I finished my marathon! And I'm alive! And I ran the entire time! Okay - so I'm really excited about this - can you tell?! I spent 6 hours and 20 minutes today pounding pavement, mostly having fun but also in pain and ready to be done for pretty much ALL of the last TEN miles. To distract from the intermittent pain, I spent time talking to myself and thinking about what this experience has meant to me. I started brainstorming for the blog post I would write and the "10 tips" or lessons I learned (yes, I'm a nerd and my friends made fun of me for it). But then I remembered about the letter I wrote to myself in July, four months ago when I started training, to be read on the day I finished. It's another one of my "sticky goal" techniques that I forgot to mention. In a way it feels really private, but it's also the most meaningful description of how I feel now, post-race. Plus - I'm too exhausted to actually use any new brain cells right now :).

I'll share the letter I wrote to myself if you promise not to crack TOO many jokes about me being schizophrenic:

July 6, 2008 Dear Jenny,

If you are reading this it means you finished a marathon. It means you have crossed into an entirely new realm of possibilities and potential. CONGRATULATIONS!! You must be tired and worn out - and glowing with accomplishment. I can't even imagine how you must be feeling; what I can tell you is what this will mean to me if you finish:

1) That you can do anything - even things that seem scary, impossible and torturous 2) That you pushed beyond all of that, physically and mentally, and through that gained incredible strength, perseverance and toughness. 3) That you are my hero!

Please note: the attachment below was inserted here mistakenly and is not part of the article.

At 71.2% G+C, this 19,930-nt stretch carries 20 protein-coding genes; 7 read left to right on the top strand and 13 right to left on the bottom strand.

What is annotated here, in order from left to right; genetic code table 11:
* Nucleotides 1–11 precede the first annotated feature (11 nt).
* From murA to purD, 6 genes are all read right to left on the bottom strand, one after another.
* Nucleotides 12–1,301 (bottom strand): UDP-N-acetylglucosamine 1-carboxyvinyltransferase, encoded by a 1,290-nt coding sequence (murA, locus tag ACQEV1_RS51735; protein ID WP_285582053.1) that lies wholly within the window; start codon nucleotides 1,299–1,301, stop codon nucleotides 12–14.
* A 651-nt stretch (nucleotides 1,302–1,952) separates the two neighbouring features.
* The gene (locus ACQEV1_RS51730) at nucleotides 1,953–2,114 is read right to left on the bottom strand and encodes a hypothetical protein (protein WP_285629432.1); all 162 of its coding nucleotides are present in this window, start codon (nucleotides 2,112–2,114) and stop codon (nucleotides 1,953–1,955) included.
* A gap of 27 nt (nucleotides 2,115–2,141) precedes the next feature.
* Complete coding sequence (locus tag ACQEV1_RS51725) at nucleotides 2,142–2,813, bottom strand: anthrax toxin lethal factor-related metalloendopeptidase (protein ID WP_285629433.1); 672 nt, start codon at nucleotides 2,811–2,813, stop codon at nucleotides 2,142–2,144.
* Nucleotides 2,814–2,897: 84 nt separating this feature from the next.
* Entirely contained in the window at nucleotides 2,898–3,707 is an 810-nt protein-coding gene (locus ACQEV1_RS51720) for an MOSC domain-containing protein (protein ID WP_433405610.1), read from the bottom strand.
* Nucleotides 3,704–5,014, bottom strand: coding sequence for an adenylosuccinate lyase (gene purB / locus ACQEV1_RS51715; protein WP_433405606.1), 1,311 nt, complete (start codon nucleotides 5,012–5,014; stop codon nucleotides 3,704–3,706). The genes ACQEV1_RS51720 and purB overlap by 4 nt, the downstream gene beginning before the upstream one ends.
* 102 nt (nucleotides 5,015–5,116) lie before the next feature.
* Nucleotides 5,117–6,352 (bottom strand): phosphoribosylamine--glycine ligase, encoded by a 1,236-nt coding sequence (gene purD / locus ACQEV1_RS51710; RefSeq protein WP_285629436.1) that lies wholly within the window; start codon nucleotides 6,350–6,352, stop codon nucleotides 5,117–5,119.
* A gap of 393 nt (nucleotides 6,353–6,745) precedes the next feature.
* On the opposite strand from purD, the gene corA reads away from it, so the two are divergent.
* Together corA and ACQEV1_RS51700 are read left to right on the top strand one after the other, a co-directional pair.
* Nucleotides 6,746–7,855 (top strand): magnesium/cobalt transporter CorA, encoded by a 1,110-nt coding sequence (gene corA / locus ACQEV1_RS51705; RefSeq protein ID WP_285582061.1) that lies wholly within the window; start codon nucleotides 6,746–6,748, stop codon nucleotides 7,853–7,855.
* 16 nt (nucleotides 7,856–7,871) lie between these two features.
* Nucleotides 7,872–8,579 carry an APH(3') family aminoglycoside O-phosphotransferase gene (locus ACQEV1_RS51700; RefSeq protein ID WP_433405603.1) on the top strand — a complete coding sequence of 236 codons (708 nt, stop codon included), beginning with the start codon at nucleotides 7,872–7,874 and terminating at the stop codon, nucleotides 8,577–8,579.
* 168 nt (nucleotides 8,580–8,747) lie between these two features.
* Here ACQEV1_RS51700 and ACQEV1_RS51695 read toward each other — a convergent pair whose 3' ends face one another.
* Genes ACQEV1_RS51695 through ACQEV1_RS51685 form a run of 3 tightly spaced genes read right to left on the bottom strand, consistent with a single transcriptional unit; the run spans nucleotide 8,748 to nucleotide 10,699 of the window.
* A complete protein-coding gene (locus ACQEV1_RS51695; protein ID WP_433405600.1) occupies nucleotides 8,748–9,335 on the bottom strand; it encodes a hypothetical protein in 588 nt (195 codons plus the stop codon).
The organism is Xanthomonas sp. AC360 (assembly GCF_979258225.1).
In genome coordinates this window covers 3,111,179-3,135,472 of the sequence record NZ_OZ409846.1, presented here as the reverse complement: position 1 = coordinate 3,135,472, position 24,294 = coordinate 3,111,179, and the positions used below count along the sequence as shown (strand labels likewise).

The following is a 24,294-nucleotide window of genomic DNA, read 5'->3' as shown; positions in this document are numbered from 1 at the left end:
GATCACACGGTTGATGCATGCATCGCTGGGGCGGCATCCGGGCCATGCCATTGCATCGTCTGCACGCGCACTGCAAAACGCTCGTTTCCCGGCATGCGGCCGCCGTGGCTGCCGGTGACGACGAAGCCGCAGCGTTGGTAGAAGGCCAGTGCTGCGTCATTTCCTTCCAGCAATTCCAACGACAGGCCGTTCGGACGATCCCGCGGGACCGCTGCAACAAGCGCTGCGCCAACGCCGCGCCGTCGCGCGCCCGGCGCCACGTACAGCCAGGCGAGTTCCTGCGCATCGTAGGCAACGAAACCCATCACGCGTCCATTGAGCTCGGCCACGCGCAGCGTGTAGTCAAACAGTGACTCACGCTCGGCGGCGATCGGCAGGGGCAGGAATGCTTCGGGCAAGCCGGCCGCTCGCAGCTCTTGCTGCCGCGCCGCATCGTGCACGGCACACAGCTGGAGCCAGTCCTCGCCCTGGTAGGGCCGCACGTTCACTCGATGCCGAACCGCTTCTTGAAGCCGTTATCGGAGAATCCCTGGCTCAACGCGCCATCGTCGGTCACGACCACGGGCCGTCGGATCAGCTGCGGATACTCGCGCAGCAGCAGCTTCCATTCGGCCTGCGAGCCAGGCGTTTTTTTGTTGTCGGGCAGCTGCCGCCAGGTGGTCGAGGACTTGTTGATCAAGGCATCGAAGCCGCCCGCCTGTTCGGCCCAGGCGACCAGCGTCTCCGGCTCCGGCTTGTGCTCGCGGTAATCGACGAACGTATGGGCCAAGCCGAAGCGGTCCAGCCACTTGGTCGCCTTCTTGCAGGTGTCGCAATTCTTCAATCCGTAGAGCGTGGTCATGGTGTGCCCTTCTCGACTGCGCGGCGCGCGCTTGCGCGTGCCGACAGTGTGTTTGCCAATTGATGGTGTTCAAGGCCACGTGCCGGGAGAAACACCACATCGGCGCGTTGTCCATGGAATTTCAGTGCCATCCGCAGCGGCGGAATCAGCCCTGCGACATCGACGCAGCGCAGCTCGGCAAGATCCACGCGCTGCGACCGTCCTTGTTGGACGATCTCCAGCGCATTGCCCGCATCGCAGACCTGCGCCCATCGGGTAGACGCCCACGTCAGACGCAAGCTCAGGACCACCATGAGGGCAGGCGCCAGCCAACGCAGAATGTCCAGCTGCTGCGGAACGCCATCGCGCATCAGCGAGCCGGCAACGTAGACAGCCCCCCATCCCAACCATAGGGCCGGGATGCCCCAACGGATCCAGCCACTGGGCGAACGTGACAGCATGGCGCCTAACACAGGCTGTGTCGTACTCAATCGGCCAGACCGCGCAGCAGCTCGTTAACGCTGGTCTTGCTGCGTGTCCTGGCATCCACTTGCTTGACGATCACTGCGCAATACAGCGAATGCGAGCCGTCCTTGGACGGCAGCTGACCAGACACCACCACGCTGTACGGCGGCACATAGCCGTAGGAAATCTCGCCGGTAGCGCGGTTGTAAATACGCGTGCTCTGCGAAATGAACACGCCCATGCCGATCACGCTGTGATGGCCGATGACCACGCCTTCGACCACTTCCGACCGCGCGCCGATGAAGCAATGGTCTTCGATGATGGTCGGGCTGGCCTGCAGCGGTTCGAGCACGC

From where I sit now (in a coffee shop) I get tears in my eyes when I think about crossing the finish line. I will be so blissfully happy and proud. My longest run was 11 miles this past weekend. I'm nervous about the rest - about the next four months - about keeping my committment. And then I think about the finish line again and I think about crossing over a line that symbolizes a quieting of any remaining self-doubt. I will have crossed the line to greet and embrace a new me - one that can do anything.

Congratulations again on an absolutely enormous accomplishment - now go celebrate and reward yourself!

So I celebrated with a big cheeseburger and fries with some of my closest friends and family. Before I sign-off and zone-out into couch potato land, I also want to say thank you SO much to Julie, Tara, Mark, my Mom and my Dad for cheering me on throughout the race and at the finish line. Your support means the absolute world to me!